_{z}= 0 was considered for the modeling purpose.

#### 3.2. Some More Simulation Results

_{2}, the number of available Ca

^{2+}ions in the crosslinking media decreases gradually with the fabrication of successive layers. Such a variable concentration of Ca

^{2+}ions can affect the structure and thus the mechanical properties of the printed scaffolds [32]. As such, the effect of the crosslinker mechanism can be taken into consideration for improving the accuracy of model prediction. Also, fluid viscosity is temperature-dependent and therefore temperature, changing during the printing process, can affect the fluid flow, which is also responsible for degraded structures in the bioplotted scaffolds. Another important factor influencing the mechanical behavior of porous scaffolds is microstructure degradation from the designed one [33,34,35,36]. Thus, in order to enhance the accuracy of numerical models, one way is to identify these changes and degradations and specify them or their effects in the model. Moreover, it was reported that pore distribution and orientation of strands are not stable throughout the printed scaffold and it can influence the mechanical properties of scaffolds [37]. All of these can result in the degradation of the structure of scaffolds, thus affecting the error between the predicted and real values of scaffolds mechanical properties.

^{2}= 99.61%) to quantitatively specify the effect of each term on the elastic modulus. For this purpose, the degree of penetration, strand diameter, pore size, and extra materials in X and Z directions, and the number of layers in Y direction were considered in the model. The number of layers in X and Z directions were assumed as five. In addition, considering the effect of major factors (Δ

_{0}, D, P

_{z}, P

_{x}, E

_{z}, E

_{x}, and N

_{y}), all the interactions amongst the aforementioned factors were considered in the model. Accordingly, with respect to the p-value, some parameters were not appeared to be significant. However, regarding the interaction between various terms, these factors showed a significant effect Significant interactions were identified amongst many factors including penetration*N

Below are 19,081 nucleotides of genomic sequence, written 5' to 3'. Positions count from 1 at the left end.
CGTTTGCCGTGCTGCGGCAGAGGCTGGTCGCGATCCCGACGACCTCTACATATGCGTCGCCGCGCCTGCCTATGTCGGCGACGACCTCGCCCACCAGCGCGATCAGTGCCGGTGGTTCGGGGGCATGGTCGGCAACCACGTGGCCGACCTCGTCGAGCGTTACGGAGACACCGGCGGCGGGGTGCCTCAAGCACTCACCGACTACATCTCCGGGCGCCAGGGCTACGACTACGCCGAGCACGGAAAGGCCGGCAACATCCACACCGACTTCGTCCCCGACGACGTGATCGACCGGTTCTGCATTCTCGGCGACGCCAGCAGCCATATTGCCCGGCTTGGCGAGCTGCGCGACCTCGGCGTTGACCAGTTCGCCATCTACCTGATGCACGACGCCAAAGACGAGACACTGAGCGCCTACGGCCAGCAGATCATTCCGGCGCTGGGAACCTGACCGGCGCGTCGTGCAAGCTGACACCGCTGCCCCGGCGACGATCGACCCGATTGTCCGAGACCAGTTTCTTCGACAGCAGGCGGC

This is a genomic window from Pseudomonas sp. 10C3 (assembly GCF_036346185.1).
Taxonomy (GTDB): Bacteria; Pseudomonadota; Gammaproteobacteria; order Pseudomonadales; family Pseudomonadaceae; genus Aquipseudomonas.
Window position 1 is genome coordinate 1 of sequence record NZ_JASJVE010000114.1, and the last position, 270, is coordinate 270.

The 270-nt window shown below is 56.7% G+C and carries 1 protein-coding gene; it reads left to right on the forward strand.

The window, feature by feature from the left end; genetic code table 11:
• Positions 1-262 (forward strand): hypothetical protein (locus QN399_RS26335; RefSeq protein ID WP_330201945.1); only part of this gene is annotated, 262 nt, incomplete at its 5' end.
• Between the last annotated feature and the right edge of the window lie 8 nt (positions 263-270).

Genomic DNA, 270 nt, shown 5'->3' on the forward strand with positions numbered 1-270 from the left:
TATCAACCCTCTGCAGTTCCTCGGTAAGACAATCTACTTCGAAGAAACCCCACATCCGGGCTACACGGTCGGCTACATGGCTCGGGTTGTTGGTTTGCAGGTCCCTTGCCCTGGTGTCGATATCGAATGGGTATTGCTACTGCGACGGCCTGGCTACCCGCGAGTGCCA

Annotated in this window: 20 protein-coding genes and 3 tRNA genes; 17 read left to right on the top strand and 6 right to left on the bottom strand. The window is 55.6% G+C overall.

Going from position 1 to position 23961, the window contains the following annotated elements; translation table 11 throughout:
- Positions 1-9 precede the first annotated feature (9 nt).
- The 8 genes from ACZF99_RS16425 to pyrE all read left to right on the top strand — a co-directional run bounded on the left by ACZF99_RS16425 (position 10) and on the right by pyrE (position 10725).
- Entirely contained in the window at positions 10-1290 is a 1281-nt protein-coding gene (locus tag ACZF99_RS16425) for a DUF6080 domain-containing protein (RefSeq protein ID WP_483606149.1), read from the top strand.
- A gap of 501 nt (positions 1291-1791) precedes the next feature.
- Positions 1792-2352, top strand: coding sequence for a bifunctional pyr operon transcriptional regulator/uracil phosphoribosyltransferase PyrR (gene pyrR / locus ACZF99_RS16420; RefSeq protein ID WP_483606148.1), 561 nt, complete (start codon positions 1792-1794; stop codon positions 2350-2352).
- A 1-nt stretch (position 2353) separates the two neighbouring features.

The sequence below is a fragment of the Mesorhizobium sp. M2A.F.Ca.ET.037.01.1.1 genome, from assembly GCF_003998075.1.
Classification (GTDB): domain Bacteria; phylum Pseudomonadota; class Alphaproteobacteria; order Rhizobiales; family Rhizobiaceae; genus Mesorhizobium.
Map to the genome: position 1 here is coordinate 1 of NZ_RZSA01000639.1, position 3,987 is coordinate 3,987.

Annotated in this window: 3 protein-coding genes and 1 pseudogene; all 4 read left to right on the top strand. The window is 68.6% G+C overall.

_{y}, D*N

_{y}, D*P

_{z}, D*P

_{x}, N

_{y}*P

_{z}, and N

_{y}*P

_{x}. Figure 8 shows the effect of each factor on the elastic modulus demonstrating the significant effect of different terms on the elastic modulus.

## 4. Conclusions

## Author Contributions

## Funding

## Conflicts of Interest

## References

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**Figure 2.**Illustration of printing alginate scaffolds: (

**a**) computer-aided-design (CAD) model; (

**b**) sliced layers; and (

**c**) 3D-Bioplotter used for scaffold printing, with an inserted image showing the alginate scaffold printed in a tissue culture plate.

**Figure 3.**(

**a**) Applied parameters in finite element model including the amount of penetration within layers (Δ

_{0}), pore size in the X and Z directions (P

_{x}and P

_{z}), E

_{x}and E

_{z}as the extra material exceeding the main borders of the scaffold. Δ

_{L}is also the amount of trimmed value of the upper and lower sides of the modeled scaffolds for applying the compressive load and D is the strand diameter and (

**b**) applied boundary conditions and meshed part.

**Figure 5.**Effect of penetration within layers on the elastic modulus of alginate scaffolds with a strand diameter of 0.58 mm and a distance of 1 mm between two adjacent strands.

**Figure 6.**Effect of pore size on the elastic modulus (pattern fill column bars show experimental results for bioplotted scaffolds with (P

_{x}

_{,z}= 0), (P

_{x}= 470 and P

_{z}= 390), and (P

_{x}= 551 and P

_{z}= 487)).

**Figure 7.**Effect of the number of layers on the elastic modulus (pattern fill column bars show experimental results for bioplotted scaffolds with 16 (24.25 ± 0.64 KPa), 24 (26.85 ± 0.92 KPa), and 31 layers (32.1 ± 0.60 KPa)).

**Figure 8.**Effect of (

**a**) Δ

_{0}and N

_{y}; (

**b**) Δ

_{0}and D; (

**c**) E

_{x}and E

_{z}; and (

**d**) P

_{z}and P

_{x}on the elastic modulus (EM).

Concentration | Needle Diameter (µm) | Head Speed (mm/s) | Pressure (bar) | Temperature (°C) | Crosslinker |
---|---|---|---|---|---|

3% (w/v) | 200 | 8 | 0.2 | 18–20 | CaCl_{2} (50 mM) |

Parameters | Values (µm) |
---|---|

N_{x} | 7 |

N_{yx} | 15 |

N_{yz} | 16 |

N_{z} | 7 |

D | 580 |

$\Delta $_{0} | 510 |

$\Delta $_{L} | 10 |

P_{x} | 470 |

P_{z} | 390 |

E_{x} | 10 |

E_{z} | 10 |

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**MDPI and ACS Style**

Naghieh, S.; Sarker, M.D.; Karamooz-Ravari, M.R.; McInnes, A.D.; Chen, X.
Modeling of the Mechanical Behavior of 3D Bioplotted Scaffolds Considering the Penetration in Interlocked Strands. *Appl. Sci.* **2018**, *8*, 1422.
https://doi.org/10.3390/app8091422

**AMA Style**

Naghieh S, Sarker MD, Karamooz-Ravari MR, McInnes AD, Chen X.
Modeling of the Mechanical Behavior of 3D Bioplotted Scaffolds Considering the Penetration in Interlocked Strands. *Applied Sciences*. 2018; 8(9):1422.
https://doi.org/10.3390/app8091422

**Chicago/Turabian Style**

Naghieh, Saman, M. D. Sarker, Mohammad Reza Karamooz-Ravari, Adam D. McInnes, and Xiongbiao Chen.
2018. "Modeling of the Mechanical Behavior of 3D Bioplotted Scaffolds Considering the Penetration in Interlocked Strands" *Applied Sciences* 8, no. 9: 1422.
https://doi.org/10.3390/app8091422